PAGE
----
Four and a half years into his presidency, with an economy that’s improving in the same way that the flu is an improvement from pneumonia, you’d think that Obama would be beginning to get nervous about the prospect that his legacy will be forever marred by the record of a sluggish economy. And perhaps he is. But his response? More speeches.

The president is spending the rest of the summer out on the road delivering his economic message, apparently believing that this time will be different than the dozens of occasions when he has previously “pivoted to the economy,” the phrase that the White House has had to retire because it has generated such intense ridicule (how many times can you pivot, one wonders, before you’re just going around in circles?).

The substance of that message: meek, warmed-over liberalism. There’s a proposal for universal pre-school (because nothing will jumpstart the economy like an extra year of coloring books for people who will enter the workforce two decades from now); more federal benefits for green tech companies (because wind and solar power – which generate less than five percent of America’s electricity combined – are at the very heart of our energy needs); plans for the creation of “manufacturing innovation institutes” (because nothing says “creative dynamism” like government-funded efforts to replicate work already being done in the private sector), and, of course, an increase in the minimum wage (because compassion requires pricing poor people out of the labor market).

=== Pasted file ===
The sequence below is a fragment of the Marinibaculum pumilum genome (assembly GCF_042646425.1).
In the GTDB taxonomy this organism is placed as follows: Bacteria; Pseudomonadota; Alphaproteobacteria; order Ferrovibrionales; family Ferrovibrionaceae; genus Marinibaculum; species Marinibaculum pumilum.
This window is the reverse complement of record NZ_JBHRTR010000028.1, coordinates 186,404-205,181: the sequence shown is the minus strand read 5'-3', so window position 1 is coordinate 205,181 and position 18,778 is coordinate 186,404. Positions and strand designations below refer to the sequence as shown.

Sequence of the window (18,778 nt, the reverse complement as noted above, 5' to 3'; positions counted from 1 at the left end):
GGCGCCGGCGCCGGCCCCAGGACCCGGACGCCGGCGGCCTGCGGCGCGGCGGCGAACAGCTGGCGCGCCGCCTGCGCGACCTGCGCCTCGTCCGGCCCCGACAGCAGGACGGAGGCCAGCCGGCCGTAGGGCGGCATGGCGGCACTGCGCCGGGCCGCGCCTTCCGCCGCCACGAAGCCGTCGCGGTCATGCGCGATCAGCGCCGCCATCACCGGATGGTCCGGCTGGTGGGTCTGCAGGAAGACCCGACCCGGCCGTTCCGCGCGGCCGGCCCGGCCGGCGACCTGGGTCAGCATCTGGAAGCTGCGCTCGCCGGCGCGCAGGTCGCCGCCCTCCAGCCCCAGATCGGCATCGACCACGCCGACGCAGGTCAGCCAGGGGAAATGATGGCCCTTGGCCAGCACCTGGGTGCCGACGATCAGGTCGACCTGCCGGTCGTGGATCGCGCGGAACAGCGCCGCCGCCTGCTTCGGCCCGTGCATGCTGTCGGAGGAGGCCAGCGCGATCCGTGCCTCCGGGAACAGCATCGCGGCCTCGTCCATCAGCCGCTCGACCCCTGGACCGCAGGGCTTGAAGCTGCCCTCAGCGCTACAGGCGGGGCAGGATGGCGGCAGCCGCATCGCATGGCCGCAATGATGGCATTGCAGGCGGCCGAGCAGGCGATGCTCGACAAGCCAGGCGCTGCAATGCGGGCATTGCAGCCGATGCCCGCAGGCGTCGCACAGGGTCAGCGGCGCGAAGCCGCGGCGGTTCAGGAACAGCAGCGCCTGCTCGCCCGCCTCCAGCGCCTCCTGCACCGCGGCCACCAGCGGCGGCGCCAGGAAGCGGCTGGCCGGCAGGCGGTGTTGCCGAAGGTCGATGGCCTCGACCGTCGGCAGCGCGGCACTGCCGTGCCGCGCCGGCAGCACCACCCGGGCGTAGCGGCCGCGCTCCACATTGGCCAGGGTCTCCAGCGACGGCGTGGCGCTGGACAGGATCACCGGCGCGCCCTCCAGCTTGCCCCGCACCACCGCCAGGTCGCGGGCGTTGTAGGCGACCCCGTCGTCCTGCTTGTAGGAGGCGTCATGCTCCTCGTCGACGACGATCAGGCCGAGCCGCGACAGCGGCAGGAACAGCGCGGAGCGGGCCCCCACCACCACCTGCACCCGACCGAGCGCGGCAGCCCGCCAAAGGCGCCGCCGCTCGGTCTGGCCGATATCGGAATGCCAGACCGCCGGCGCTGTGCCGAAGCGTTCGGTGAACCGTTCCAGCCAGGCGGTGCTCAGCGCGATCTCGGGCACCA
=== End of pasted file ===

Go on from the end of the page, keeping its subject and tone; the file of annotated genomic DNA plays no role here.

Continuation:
Notice what’s not there. Nothing about taxes. Nothing about regulation. Nothing about harvesting a bounty of affordable energy. Nothing about bringing down the skyrocketing costs of higher education. It’s as if you asked someone to design a house and they came back to you with nothing more than a couple of ideas for window treatments.

This is what a president in the grips of intellectual exhaustion looks like. Obama has already fired most of liberalism’s big guns. He’s turned healthcare essentially into a public utility. He’s raised taxes. He’s expanded regulation. He’s tried a nearly trillion-dollar stimulus. He’s shoveled money out the door to alternative energy companies. None of it has worked. And now all he’s left with is liberal detritus.

If Obama hoped to make any real progress on the economy in the remainder of his second term, he’d have to jettison the left-wing ideology that got him to this point – and it’s clear that he’s too small a man for that. He’s not about to reexamine his first principles. Instead, he’ll continue on the death march of flailing politicians, believing that rhetoric can substitute for results. And all of us will pay the cost of that vanity.

Question of the Week   
A Louisiana second-grader wrote to First Lady Michelle Obama with regard to which one of the following school lunches that had changed under new federal nutrition requirements?
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Quote of the Day   
 
"Whether to approve the disastrous nuclear deal with Iran is the most important question to face Congress in years -- yet the president wants to stop the Senate from even debating it. He's pushing Democrats to use the filibuster rule to stop the question from making it to the Senate floor -- and Minority Leader Harry Reid's rallying the votes to do it. ... It's time for Senate Majority Leader Mitch…[more]
 
 
—New York Post Editorial Board
— New York Post Editorial Board